Commerce transcends the visual: Are you ready?

March 30, 2020

Visual branding is about how your brand looks. Audio branding is about how your brand sounds. Learn how a new generation of audio technology is elevating the art and science of branding.

Audio has been an important part of commercial branding since the earliest days of radio. Today, audio is everywhere. Podcasts, personal digital assistants, and voice-enabled smartphones are as common as electricity. Digital audio is a routine part of our everyday lives. That’s elevating the importance of audio branding.

Sound sparks the full spectrum of emotions: a favorite song recalls memories of special times, the sounds of nature are renowned to inspiring calm, while loud or unexpected sounds might provoke fear. We intuitively gravitate to familiar, trusted voices, voices we can identify even through the loudest noise.

The power to evoke specific emotions through ambient sounds, music, and voice offers brand marketers a powerful set of tools to connect with shoppers. Sound offers the ability to craft consistent sonic experiences that immediately and intuitively engage consumers across virtually every customer touchpoint.

The emotional nature of sound is helping elevate the art of brand marketing allowing for connection to customers in different ways.

New ideas… a century in the making

Audio branding emerged in the last century alongside radio, movies, and television. Short music clips, lively jingles, and live bands entertained audiences—all while promoting a brand. Audio branding works, as evidenced by the global brands we can identify instantly by hearing just a hint of their jingles.

Audio branding is the unique expression of a brand’s identity through sound and music. It uses unique sounds, rhythms, melodies, voices, and vibrations to help companies weave a holistic sonic identity. This new generation of audio technologies, hardware, and best practices are helping brands forge more valuable connections with consumers.

Today’s digital audio capabilities are propelled by rapid advancements in AI, machine learning, big data, and small hardware, helping brands realize the practical potential of voice. In 2017, Domino’s introduced an Alexa skill that allows users to order pizza and other stored favorites with a single voice command.

That’s just the tip of the iceberg for brands, as voice interfaces spread to our cars, the Internet of Things, and seemingly everywhere in between.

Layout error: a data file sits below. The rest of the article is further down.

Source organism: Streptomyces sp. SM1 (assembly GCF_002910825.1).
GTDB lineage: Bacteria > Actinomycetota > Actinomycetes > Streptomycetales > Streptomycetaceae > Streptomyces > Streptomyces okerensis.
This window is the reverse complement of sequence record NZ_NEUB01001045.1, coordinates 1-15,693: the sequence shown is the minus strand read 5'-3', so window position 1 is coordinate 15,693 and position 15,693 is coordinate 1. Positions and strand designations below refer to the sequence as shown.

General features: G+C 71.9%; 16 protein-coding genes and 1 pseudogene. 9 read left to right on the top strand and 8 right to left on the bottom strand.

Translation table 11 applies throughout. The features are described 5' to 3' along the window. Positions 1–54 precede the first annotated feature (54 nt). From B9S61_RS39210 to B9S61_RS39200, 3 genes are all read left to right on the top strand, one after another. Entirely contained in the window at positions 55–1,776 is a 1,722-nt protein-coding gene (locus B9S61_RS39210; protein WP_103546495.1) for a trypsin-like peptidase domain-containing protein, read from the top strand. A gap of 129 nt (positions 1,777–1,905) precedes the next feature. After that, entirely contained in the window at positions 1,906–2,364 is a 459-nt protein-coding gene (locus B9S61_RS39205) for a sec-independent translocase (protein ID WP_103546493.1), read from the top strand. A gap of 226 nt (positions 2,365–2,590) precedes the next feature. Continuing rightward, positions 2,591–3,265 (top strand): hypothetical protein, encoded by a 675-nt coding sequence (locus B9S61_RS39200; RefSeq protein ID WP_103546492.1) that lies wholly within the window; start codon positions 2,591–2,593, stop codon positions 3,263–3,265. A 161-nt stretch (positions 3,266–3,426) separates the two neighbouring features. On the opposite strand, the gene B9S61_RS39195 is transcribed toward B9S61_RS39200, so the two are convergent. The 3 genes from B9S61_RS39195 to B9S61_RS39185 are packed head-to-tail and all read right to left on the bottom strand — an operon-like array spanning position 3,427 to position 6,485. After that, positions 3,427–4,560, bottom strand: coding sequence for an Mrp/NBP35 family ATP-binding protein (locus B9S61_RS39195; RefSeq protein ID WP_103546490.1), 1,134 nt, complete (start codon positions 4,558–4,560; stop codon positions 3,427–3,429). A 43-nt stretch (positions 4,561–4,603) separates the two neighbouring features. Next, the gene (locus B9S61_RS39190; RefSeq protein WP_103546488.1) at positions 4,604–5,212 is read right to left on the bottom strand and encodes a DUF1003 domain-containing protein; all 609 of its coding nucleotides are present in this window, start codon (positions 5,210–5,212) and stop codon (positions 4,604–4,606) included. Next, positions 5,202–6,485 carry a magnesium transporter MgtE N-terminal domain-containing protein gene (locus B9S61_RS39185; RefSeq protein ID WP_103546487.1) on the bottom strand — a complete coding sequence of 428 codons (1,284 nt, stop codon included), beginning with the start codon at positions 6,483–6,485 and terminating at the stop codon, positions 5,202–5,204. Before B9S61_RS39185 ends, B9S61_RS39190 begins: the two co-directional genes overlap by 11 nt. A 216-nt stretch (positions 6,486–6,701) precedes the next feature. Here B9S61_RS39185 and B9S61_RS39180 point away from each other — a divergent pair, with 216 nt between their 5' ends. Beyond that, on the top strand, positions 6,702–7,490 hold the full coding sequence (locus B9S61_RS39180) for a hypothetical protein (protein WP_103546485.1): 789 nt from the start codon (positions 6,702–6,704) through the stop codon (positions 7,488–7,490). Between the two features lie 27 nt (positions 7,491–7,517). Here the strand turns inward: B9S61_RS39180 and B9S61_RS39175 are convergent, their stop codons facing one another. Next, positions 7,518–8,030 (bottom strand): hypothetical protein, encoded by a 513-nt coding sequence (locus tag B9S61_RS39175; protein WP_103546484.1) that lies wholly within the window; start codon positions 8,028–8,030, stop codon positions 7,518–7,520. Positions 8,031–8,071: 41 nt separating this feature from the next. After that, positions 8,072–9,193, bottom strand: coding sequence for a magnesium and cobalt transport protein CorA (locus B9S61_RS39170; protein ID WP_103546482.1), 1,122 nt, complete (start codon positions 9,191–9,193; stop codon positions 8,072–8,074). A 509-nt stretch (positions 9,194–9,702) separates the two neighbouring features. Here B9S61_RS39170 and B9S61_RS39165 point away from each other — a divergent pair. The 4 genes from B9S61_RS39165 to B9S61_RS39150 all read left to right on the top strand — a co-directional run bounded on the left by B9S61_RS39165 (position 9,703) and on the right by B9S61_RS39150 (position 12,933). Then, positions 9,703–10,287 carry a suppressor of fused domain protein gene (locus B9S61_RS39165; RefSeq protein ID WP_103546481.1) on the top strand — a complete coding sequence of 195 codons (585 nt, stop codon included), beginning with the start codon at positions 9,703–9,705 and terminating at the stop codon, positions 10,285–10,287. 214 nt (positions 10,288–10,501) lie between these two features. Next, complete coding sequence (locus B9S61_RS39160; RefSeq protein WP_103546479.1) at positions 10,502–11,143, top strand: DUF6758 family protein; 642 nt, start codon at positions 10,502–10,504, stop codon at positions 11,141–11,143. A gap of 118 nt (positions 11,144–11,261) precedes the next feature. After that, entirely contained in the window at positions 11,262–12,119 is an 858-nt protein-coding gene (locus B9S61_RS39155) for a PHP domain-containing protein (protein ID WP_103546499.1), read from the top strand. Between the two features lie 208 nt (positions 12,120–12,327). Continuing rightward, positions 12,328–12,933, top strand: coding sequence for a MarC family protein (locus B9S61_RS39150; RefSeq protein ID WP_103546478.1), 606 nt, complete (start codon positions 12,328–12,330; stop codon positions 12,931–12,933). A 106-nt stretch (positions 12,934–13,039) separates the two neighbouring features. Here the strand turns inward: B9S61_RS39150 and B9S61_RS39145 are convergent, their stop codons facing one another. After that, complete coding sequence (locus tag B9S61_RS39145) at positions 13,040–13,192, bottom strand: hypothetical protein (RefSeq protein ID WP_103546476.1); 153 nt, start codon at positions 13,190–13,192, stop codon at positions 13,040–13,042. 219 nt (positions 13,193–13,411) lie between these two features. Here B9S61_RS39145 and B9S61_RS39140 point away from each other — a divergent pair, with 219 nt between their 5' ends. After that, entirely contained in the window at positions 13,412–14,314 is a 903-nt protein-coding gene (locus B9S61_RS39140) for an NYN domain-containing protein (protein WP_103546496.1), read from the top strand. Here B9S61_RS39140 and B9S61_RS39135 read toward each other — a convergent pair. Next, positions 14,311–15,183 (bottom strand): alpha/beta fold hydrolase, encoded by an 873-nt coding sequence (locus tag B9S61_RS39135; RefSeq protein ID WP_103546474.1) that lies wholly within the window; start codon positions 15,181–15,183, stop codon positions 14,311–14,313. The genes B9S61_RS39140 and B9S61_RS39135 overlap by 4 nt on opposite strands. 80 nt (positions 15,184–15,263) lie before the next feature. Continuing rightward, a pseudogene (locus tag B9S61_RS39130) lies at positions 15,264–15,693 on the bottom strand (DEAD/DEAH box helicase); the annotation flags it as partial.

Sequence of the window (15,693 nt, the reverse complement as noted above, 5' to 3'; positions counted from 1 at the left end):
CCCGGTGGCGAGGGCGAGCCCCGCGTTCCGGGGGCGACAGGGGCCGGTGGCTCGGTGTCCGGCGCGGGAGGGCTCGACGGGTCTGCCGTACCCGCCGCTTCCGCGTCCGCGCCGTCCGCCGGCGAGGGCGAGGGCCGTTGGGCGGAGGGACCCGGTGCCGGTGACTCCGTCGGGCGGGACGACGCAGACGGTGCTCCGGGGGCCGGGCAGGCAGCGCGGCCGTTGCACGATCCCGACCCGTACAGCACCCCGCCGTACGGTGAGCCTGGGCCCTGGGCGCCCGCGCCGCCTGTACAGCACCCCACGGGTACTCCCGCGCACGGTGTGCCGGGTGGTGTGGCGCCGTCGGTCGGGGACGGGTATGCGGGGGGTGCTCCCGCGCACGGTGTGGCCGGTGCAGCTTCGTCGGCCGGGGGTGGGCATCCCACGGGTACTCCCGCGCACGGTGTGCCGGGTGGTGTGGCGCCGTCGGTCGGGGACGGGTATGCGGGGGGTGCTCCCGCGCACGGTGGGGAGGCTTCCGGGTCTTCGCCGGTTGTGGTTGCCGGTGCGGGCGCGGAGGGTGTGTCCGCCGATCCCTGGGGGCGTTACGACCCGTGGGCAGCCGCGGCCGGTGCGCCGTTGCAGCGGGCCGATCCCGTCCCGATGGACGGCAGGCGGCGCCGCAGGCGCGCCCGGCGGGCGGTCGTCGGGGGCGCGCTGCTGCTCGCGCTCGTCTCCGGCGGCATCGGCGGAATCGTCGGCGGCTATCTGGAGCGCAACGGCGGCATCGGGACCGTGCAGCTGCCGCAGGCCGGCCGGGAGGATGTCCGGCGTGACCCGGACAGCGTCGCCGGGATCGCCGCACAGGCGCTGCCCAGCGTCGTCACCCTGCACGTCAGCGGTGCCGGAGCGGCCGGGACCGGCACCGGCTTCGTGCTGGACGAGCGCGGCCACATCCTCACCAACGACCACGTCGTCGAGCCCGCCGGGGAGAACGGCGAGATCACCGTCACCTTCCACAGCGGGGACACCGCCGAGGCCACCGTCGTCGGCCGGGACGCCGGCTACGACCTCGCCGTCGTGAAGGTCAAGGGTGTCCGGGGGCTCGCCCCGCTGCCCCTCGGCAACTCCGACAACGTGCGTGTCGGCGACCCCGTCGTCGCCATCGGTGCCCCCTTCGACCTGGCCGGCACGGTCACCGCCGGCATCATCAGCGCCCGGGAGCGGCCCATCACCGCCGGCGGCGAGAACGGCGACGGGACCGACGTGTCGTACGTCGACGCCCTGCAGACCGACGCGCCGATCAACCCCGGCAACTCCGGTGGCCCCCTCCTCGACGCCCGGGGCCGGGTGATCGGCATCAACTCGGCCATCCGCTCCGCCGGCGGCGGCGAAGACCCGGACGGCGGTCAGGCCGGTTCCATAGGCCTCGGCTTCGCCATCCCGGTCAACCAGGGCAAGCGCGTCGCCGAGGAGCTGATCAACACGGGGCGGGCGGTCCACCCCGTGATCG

Sonic innovation and the future of branding

Consumers are growing accustomed to synthetic—yet distinctively familiar—voices in their lives. The digital voices that popular digital assistants like Amazon’s Alexa, Google Assistant, Microsoft’s Cortana, and Apple’s Siri serve as the front doors of engagement to a world of possibilities.

Sound was central to advancements in consumer payment technologies in 2019. Visa introduced Visa Sensory Branding , a three-sensory branding experience that allows shoppers to know that their payment was confirmed with a split-second sound, animation or vibration, in-store or online. Meanwhile, Mastercard debuted its sonic brand identity , “the sound equivalent of their iconic red and yellow circles,” a comprehensive sound architecture that will be help engage customers with seamless familiarity wherever and however they shop.

The future of audio will help even more brands cut through the clutter with distinctive messages that resonate like the voice of a trusted friend. In an age of voice-first and voice-only interfaces, developing effective audio that conveys the essence of your brand’s value could be a valuable tool and an increasingly important part of overall brand efforts.

If you haven’t already, it’s enough to start considering the question: what does your brand sound like?

Audio branding is just one component of a voice commerce that’s helping companies reduce friction and make shopping easier, safer, and more fun than ever. To discover more on how voice commerce is changing how we shop, download the 2020 Global Payments Report and explore our trend report on “The Voice of Commerce.”